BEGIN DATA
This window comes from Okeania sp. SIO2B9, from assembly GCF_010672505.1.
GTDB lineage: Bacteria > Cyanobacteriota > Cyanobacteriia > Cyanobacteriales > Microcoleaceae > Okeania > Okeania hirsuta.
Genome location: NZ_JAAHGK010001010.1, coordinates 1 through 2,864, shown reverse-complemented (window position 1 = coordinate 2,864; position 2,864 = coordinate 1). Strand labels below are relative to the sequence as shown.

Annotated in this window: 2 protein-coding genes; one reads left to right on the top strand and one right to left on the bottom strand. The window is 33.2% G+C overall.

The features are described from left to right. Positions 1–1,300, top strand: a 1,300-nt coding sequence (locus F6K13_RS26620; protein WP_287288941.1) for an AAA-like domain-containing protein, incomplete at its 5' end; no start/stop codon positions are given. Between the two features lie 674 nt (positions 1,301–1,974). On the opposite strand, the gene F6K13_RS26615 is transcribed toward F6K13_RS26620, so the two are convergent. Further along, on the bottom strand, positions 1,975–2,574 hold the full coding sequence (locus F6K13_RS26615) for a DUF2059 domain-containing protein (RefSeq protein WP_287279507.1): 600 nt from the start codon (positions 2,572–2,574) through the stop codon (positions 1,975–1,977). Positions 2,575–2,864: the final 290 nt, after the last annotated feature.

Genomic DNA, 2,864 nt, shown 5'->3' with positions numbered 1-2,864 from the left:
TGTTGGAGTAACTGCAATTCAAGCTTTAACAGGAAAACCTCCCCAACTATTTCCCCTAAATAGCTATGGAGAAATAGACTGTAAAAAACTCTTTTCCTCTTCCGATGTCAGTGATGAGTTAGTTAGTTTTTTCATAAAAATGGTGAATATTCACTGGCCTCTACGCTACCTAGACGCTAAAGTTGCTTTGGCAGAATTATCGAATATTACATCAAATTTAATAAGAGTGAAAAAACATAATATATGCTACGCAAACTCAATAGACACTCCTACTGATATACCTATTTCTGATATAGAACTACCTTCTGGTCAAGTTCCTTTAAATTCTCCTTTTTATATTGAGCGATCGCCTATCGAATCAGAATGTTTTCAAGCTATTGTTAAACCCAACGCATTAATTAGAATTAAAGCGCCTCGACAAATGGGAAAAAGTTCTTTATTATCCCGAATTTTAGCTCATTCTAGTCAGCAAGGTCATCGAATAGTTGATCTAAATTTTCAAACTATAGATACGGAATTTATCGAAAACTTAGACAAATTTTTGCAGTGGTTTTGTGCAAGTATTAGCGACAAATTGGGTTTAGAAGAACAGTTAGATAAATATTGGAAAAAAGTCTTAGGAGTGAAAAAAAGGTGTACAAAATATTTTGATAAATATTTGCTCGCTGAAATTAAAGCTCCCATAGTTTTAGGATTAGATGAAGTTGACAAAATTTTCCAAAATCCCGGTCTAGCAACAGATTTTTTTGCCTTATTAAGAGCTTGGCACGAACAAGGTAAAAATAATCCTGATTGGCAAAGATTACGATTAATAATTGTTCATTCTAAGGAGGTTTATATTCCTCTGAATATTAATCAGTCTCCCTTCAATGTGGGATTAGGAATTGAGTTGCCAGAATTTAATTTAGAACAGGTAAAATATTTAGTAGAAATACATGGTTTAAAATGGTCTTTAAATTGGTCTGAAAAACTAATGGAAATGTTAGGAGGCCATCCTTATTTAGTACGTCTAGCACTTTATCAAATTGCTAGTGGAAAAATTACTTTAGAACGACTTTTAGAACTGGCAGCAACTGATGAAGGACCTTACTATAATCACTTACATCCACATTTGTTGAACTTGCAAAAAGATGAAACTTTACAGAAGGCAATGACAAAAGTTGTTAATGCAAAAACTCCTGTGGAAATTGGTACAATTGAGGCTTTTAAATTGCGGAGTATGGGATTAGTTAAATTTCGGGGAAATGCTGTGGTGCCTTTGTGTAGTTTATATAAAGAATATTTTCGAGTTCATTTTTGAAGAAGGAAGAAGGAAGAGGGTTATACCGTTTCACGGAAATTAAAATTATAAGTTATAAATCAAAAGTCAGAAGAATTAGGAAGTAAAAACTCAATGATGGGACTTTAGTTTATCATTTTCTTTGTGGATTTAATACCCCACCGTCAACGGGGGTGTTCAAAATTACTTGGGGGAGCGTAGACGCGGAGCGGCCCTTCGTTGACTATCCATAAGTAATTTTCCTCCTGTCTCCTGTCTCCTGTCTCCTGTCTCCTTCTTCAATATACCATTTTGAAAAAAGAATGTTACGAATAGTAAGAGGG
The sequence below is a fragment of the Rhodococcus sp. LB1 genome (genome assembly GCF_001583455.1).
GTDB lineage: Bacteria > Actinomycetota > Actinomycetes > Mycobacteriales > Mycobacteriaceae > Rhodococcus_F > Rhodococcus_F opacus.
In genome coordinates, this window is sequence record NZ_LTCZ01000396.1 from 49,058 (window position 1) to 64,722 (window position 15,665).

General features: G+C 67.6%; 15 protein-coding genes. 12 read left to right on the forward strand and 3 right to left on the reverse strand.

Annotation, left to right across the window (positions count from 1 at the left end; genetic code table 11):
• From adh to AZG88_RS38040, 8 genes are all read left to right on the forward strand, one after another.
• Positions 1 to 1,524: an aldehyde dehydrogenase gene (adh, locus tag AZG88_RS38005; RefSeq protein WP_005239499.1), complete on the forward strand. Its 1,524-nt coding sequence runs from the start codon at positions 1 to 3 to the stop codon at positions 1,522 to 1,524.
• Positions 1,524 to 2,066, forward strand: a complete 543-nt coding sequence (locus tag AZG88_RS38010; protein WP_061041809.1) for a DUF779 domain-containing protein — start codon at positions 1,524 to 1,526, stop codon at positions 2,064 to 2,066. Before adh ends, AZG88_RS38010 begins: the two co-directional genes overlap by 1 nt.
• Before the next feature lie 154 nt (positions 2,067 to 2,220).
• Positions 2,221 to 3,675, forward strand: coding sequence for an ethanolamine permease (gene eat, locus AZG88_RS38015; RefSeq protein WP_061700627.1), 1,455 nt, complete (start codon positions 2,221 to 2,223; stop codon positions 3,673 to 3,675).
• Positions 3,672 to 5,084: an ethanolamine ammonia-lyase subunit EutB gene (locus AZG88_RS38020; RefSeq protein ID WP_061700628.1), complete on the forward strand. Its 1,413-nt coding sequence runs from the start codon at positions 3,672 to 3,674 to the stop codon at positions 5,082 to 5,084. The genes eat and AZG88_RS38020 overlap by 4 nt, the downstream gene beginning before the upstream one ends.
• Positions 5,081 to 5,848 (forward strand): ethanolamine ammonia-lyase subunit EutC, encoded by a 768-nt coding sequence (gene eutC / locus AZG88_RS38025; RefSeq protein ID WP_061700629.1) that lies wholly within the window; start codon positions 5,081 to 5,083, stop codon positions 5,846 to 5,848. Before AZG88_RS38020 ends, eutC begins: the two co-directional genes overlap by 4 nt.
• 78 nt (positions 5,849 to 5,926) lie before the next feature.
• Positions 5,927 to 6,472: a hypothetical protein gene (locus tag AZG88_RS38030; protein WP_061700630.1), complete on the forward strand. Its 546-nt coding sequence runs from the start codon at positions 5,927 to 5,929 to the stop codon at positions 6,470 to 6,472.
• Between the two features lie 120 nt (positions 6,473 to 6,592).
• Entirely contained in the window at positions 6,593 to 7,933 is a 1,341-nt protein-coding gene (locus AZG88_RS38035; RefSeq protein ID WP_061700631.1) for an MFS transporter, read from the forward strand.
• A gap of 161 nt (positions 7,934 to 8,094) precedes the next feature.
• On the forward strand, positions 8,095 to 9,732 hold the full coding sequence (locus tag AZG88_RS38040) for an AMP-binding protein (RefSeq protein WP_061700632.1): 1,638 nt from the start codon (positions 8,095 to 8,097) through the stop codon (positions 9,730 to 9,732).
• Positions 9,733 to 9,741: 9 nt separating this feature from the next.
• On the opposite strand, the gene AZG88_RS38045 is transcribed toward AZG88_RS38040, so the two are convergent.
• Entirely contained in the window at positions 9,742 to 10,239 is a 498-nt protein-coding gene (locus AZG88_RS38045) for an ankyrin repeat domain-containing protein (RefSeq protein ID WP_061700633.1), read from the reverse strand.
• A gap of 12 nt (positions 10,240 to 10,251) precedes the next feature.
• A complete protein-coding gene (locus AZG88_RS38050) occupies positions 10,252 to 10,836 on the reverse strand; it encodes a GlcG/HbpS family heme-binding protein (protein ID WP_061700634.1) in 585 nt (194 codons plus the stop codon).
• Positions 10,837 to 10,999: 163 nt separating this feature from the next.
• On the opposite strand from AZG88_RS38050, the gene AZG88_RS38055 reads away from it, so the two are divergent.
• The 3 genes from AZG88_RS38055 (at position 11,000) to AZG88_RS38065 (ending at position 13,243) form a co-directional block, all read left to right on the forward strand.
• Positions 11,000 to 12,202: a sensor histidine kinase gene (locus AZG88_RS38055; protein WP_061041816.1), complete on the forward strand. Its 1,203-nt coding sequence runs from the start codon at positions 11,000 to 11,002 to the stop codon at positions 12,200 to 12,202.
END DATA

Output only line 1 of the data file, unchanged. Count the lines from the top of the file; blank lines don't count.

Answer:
This window comes from Okeania sp. SIO2B9, from assembly GCF_010672505.1.